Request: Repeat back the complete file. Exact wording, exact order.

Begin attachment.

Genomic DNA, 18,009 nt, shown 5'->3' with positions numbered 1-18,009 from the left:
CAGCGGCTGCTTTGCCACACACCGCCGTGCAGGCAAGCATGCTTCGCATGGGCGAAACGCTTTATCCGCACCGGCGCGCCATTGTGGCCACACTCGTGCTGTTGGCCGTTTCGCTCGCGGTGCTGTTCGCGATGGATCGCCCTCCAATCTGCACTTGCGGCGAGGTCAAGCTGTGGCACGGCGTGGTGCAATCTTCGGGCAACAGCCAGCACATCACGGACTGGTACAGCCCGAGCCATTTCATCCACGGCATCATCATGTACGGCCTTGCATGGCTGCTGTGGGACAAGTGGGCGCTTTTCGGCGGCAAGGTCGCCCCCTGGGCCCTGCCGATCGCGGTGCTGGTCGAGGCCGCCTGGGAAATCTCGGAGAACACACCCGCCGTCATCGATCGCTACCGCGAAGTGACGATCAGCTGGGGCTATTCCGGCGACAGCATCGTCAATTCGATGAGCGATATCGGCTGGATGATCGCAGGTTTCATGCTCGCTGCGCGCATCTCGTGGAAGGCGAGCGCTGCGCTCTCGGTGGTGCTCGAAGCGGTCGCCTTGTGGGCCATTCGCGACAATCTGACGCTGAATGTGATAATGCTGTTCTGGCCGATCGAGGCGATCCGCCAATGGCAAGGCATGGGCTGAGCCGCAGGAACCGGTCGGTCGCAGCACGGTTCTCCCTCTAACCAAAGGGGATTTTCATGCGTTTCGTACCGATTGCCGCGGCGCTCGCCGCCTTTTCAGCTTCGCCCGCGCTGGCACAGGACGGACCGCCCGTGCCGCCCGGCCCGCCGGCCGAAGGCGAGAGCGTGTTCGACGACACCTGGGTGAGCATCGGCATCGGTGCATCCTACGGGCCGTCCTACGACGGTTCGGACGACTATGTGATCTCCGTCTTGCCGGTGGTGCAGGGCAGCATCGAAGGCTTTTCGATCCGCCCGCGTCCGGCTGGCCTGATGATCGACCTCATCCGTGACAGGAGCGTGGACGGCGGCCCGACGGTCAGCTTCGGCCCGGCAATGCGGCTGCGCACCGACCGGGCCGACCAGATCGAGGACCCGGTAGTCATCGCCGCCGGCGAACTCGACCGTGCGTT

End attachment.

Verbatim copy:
Genomic DNA, 18,009 nt, shown 5'->3' with positions numbered 1-18,009 from the left:
CAGCGGCTGCTTTGCCACACACCGCCGTGCAGGCAAGCATGCTTCGCATGGGCGAAACGCTTTATCCGCACCGGCGCGCCATTGTGGCCACACTCGTGCTGTTGGCCGTTTCGCTCGCGGTGCTGTTCGCGATGGATCGCCCTCCAATCTGCACTTGCGGCGAGGTCAAGCTGTGGCACGGCGTGGTGCAATCTTCGGGCAACAGCCAGCACATCACGGACTGGTACAGCCCGAGCCATTTCATCCACGGCATCATCATGTACGGCCTTGCATGGCTGCTGTGGGACAAGTGGGCGCTTTTCGGCGGCAAGGTCGCCCCCTGGGCCCTGCCGATCGCGGTGCTGGTCGAGGCCGCCTGGGAAATCTCGGAGAACACACCCGCCGTCATCGATCGCTACCGCGAAGTGACGATCAGCTGGGGCTATTCCGGCGACAGCATCGTCAATTCGATGAGCGATATCGGCTGGATGATCGCAGGTTTCATGCTCGCTGCGCGCATCTCGTGGAAGGCGAGCGCTGCGCTCTCGGTGGTGCTCGAAGCGGTCGCCTTGTGGGCCATTCGCGACAATCTGACGCTGAATGTGATAATGCTGTTCTGGCCGATCGAGGCGATCCGCCAATGGCAAGGCATGGGCTGAGCCGCAGGAACCGGTCGGTCGCAGCACGGTTCTCCCTCTAACCAAAGGGGATTTTCATGCGTTTCGTACCGATTGCCGCGGCGCTCGCCGCCTTTTCAGCTTCGCCCGCGCTGGCACAGGACGGACCGCCCGTGCCGCCCGGCCCGCCGGCCGAAGGCGAGAGCGTGTTCGACGACACCTGGGTGAGCATCGGCATCGGTGCATCCTACGGGCCGTCCTACGACGGTTCGGACGACTATGTGATCTCCGTCTTGCCGGTGGTGCAGGGCAGCATCGAAGGCTTTTCGATCCGCCCGCGTCCGGCTGGCCTGATGATCGACCTCATCCGTGACAGGAGCGTGGACGGCGGCCCGACGGTCAGCTTCGGCCCGGCAATGCGGCTGCGCACCGACCGGGCCGACCAGATCGAGGACCCGGTAGTCATCGCCGCCGGCGAACTCGACCGTGCGTT